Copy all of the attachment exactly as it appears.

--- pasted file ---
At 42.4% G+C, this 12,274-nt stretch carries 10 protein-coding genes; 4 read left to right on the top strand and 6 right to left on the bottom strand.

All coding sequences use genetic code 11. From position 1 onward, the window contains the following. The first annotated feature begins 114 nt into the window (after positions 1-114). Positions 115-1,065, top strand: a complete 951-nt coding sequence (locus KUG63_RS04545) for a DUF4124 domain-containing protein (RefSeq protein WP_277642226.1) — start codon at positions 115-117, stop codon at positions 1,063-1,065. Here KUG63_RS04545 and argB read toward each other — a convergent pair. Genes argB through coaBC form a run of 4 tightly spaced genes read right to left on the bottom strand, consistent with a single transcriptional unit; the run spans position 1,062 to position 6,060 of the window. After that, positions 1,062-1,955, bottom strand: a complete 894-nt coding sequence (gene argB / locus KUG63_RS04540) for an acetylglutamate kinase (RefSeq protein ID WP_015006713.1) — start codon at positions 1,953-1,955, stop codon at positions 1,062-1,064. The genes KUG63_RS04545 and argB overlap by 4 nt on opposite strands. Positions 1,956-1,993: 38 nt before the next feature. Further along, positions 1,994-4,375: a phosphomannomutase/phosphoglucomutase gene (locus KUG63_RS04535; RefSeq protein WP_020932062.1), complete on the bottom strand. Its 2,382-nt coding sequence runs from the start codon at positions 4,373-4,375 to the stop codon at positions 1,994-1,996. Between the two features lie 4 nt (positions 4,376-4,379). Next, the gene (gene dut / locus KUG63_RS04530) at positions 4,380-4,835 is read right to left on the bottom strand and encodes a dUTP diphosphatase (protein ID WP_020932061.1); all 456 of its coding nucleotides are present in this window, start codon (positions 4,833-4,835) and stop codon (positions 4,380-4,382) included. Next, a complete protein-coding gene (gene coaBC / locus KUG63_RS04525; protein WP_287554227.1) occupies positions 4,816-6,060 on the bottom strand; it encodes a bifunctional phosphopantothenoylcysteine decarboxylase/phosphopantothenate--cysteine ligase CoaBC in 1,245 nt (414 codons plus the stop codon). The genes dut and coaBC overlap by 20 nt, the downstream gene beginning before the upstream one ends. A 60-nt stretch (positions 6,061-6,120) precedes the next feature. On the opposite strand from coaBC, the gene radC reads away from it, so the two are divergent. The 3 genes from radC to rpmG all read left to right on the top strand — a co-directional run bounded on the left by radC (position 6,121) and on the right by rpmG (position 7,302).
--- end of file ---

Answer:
At 42.4% G+C, this 12,274-nt stretch carries 10 protein-coding genes; 4 read left to right on the top strand and 6 right to left on the bottom strand.

All coding sequences use genetic code 11. From position 1 onward, the window contains the following. The first annotated feature begins 114 nt into the window (after positions 1-114). Positions 115-1,065, top strand: a complete 951-nt coding sequence (locus KUG63_RS04545) for a DUF4124 domain-containing protein (RefSeq protein WP_277642226.1) — start codon at positions 115-117, stop codon at positions 1,063-1,065. Here KUG63_RS04545 and argB read toward each other — a convergent pair. Genes argB through coaBC form a run of 4 tightly spaced genes read right to left on the bottom strand, consistent with a single transcriptional unit; the run spans position 1,062 to position 6,060 of the window. After that, positions 1,062-1,955, bottom strand: a complete 894-nt coding sequence (gene argB / locus KUG63_RS04540) for an acetylglutamate kinase (RefSeq protein ID WP_015006713.1) — start codon at positions 1,953-1,955, stop codon at positions 1,062-1,064. The genes KUG63_RS04545 and argB overlap by 4 nt on opposite strands. Positions 1,956-1,993: 38 nt before the next feature. Further along, positions 1,994-4,375: a phosphomannomutase/phosphoglucomutase gene (locus KUG63_RS04535; RefSeq protein WP_020932062.1), complete on the bottom strand. Its 2,382-nt coding sequence runs from the start codon at positions 4,373-4,375 to the stop codon at positions 1,994-1,996. Between the two features lie 4 nt (positions 4,376-4,379). Next, the gene (gene dut / locus KUG63_RS04530) at positions 4,380-4,835 is read right to left on the bottom strand and encodes a dUTP diphosphatase (protein ID WP_020932061.1); all 456 of its coding nucleotides are present in this window, start codon (positions 4,833-4,835) and stop codon (positions 4,380-4,382) included. Next, a complete protein-coding gene (gene coaBC / locus KUG63_RS04525; protein WP_287554227.1) occupies positions 4,816-6,060 on the bottom strand; it encodes a bifunctional phosphopantothenoylcysteine decarboxylase/phosphopantothenate--cysteine ligase CoaBC in 1,245 nt (414 codons plus the stop codon). The genes dut and coaBC overlap by 20 nt, the downstream gene beginning before the upstream one ends. A 60-nt stretch (positions 6,061-6,120) precedes the next feature. On the opposite strand from coaBC, the gene radC reads away from it, so the two are divergent. The 3 genes from radC to rpmG all read left to right on the top strand — a co-directional run bounded on the left by radC (position 6,121) and on the right by rpmG (position 7,302).